On Photography

January 21, 2020 - Comment

Winner of the National Book Critics’ Circle Award for Criticism. One of the most highly regarded books of its kind, On Photography first appeared in 1977 and is described by its author as “a progress of essays about the meaning and career of photographs.” It begins with the famous “In Plato’s Cave”essay, then offers five

Winner of the National Book Critics’ Circle Award for Criticism.

One of the most highly regarded books of its kind, On Photography first appeared in 1977 and is described by its author as “a progress of essays about the meaning and career of photographs.” It begins with the famous “In Plato’s Cave”essay, then offers five other prose meditations on this topic, and concludes with a fascinating and far-reaching “Brief Anthology of Quotations.”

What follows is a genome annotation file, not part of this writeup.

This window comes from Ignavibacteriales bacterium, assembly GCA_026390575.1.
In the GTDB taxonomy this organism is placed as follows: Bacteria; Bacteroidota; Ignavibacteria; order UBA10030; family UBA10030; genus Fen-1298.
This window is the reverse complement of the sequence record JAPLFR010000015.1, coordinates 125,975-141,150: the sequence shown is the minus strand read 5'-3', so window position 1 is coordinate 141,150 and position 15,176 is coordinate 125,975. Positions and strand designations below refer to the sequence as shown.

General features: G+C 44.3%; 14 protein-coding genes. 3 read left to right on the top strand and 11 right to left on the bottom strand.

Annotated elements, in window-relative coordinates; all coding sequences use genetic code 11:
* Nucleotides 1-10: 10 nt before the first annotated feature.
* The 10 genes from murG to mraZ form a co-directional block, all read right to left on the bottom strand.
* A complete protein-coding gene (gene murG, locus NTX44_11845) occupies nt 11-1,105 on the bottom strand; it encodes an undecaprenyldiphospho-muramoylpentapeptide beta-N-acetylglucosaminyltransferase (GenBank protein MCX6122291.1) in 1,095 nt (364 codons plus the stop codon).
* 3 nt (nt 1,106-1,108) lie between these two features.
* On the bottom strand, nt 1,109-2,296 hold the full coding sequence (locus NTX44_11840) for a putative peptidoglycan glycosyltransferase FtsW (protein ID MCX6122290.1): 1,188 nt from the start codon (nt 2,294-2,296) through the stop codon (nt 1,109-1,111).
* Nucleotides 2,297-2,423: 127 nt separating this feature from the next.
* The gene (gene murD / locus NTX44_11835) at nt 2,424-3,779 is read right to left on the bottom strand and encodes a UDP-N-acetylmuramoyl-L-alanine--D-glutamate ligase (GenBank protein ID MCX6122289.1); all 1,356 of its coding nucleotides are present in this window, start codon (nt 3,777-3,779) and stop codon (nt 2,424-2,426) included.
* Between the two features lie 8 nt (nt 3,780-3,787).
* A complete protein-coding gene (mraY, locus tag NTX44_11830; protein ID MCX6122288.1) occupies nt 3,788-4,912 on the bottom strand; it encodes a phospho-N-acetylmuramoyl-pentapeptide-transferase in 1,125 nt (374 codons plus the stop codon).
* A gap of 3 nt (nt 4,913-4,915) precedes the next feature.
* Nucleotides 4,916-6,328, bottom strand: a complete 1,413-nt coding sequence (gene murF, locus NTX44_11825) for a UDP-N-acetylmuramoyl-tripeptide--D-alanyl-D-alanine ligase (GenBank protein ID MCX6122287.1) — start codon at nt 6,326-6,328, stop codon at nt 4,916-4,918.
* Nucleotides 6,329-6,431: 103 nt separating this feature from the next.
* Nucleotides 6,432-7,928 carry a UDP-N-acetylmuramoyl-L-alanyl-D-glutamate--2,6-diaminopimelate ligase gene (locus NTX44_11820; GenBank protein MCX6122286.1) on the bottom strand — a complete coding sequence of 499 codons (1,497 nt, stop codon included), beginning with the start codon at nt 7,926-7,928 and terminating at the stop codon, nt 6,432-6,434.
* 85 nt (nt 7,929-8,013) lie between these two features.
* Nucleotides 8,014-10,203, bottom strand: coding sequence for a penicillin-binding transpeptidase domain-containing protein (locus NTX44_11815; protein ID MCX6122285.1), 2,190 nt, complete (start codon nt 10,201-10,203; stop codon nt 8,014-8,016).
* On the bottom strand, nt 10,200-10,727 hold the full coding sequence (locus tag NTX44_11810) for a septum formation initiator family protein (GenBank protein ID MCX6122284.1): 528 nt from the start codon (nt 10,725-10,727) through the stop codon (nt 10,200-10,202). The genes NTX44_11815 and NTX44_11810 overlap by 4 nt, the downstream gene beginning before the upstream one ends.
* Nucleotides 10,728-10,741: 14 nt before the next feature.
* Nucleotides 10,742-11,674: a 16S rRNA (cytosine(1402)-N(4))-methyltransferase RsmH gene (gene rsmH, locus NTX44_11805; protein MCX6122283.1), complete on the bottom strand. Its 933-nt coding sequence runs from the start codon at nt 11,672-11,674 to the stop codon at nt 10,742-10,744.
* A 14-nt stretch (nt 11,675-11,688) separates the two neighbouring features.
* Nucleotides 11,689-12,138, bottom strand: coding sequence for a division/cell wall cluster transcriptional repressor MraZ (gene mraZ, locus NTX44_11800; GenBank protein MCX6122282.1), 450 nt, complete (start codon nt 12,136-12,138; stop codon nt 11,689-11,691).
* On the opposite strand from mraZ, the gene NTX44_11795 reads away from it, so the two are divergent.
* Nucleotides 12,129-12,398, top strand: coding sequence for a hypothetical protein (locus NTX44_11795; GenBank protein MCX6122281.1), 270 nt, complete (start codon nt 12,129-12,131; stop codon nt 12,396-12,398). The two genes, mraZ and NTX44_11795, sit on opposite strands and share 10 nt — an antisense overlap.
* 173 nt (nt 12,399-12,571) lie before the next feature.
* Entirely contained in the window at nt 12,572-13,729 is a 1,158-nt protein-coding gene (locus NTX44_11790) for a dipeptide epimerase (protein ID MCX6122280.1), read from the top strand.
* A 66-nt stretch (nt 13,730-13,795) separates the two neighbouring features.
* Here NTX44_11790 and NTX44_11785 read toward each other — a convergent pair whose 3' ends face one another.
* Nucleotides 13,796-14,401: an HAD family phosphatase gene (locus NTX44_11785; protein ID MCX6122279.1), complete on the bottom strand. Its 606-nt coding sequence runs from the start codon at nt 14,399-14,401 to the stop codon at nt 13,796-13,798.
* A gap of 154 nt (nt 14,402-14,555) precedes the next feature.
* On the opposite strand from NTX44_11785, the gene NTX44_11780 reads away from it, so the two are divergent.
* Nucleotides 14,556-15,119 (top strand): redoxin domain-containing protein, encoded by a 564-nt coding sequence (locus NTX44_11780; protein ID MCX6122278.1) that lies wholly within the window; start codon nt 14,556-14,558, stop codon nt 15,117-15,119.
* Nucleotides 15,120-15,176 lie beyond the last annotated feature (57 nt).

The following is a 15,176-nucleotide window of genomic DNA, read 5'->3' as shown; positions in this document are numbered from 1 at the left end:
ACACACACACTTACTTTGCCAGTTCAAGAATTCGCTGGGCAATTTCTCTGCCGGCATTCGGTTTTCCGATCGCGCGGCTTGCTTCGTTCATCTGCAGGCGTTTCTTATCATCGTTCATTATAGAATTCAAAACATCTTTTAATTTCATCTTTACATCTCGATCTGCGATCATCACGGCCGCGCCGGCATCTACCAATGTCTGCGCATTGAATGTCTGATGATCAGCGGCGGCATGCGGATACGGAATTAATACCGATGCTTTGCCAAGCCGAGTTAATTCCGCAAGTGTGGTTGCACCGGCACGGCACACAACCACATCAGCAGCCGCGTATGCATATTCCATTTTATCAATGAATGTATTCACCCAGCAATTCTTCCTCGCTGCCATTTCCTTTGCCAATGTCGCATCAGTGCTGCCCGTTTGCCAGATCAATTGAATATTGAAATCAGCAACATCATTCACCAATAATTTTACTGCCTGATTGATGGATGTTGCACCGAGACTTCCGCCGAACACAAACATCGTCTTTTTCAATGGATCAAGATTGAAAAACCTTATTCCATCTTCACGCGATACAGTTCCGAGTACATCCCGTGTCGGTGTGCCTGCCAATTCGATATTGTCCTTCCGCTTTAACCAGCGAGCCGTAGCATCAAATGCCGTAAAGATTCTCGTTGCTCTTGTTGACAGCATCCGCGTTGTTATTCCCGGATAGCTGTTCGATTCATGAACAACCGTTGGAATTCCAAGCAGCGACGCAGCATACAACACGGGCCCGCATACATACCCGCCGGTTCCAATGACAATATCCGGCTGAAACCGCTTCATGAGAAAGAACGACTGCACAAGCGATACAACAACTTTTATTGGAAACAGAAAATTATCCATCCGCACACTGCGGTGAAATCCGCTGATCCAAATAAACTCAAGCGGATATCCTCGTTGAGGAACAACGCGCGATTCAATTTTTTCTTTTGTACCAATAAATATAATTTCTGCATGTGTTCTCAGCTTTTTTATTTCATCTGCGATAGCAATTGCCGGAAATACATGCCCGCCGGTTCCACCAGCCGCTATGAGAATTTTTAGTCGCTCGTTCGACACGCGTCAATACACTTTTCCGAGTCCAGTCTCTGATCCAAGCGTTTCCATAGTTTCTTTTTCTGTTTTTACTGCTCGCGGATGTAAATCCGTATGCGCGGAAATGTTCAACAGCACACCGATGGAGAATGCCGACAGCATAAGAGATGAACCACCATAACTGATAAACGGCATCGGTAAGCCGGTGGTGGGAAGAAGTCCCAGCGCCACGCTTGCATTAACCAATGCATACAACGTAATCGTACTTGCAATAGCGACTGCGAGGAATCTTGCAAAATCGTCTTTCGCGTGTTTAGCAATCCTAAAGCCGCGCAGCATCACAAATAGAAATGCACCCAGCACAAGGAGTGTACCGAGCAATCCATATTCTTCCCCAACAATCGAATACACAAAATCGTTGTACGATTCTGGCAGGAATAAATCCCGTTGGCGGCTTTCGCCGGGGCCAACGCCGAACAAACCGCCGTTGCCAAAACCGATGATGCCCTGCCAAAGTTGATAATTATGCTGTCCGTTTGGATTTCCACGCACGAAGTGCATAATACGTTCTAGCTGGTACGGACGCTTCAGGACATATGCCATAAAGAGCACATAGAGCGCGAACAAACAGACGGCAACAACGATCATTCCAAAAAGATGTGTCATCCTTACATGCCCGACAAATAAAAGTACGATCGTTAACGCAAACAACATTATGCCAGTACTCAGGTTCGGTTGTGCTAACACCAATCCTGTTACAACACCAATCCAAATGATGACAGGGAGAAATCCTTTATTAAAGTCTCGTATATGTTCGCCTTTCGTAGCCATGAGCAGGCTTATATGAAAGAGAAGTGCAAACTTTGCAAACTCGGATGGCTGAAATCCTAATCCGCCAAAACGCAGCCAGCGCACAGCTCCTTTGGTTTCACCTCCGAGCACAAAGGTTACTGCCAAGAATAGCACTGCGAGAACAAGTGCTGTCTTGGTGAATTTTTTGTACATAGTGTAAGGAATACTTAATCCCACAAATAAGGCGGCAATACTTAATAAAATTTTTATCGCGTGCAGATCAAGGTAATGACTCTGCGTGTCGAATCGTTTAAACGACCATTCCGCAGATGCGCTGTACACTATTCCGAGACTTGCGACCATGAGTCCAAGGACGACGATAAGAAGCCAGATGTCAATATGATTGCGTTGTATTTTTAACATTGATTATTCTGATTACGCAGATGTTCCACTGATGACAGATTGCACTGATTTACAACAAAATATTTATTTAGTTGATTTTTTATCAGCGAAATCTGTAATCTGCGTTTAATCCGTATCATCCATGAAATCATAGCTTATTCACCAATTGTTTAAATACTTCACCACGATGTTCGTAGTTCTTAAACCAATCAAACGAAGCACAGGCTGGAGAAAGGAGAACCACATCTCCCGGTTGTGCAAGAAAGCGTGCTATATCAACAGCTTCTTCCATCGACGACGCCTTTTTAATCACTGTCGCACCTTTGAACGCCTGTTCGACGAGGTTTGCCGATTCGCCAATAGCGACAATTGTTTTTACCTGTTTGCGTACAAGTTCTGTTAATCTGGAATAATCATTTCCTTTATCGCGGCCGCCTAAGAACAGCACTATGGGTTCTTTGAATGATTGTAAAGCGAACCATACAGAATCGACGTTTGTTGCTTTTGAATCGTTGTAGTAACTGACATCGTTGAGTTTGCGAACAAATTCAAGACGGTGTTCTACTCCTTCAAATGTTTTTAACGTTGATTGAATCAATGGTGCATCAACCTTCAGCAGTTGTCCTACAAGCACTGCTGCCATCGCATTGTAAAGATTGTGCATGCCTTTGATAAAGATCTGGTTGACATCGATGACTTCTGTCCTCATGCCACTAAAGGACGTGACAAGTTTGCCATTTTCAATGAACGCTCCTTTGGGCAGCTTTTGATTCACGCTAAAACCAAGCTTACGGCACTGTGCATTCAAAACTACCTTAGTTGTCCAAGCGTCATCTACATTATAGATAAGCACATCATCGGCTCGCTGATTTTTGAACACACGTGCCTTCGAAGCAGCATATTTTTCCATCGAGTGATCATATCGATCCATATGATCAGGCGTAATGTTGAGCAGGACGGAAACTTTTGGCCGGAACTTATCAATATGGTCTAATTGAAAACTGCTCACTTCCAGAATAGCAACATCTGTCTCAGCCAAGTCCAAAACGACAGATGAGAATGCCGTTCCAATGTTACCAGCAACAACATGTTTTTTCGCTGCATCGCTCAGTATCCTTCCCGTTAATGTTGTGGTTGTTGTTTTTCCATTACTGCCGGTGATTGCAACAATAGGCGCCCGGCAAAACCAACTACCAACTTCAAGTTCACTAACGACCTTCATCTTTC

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Comments

Anonymous says:

“Photography, which has so many narcissistic uses, it … “Photography, which has so many narcissistic uses, it also a powerful instrument for depersonalizing our relation to the world.” This statement is emblematic of the author’s attitude throughout her dazzling but ultimately deflating analysis of photography. Sontag’s intellect is unquestionably clear-eyed and sharp, but her consistent comparisons of photography to consumption, theft, and even rape wore me down as a reader. I don’t have the rhetorical muscle to challenge her points and…

Anonymous says:

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Anonymous says:

Poorly aged musings of an artist who is not a very good philosopher I’m through the first chapter so far it’s communicated a lot of very simplistic, redundant statements to me. They’re good, I suppose, but the rest is just babble….comparing cameras to guns, penises…yeesh. She observes things through very small frames that fall apart if you step outside of and question them for a moment. I’m reading it for a course and it has all the depth you’d expect from a photography theory (not much).

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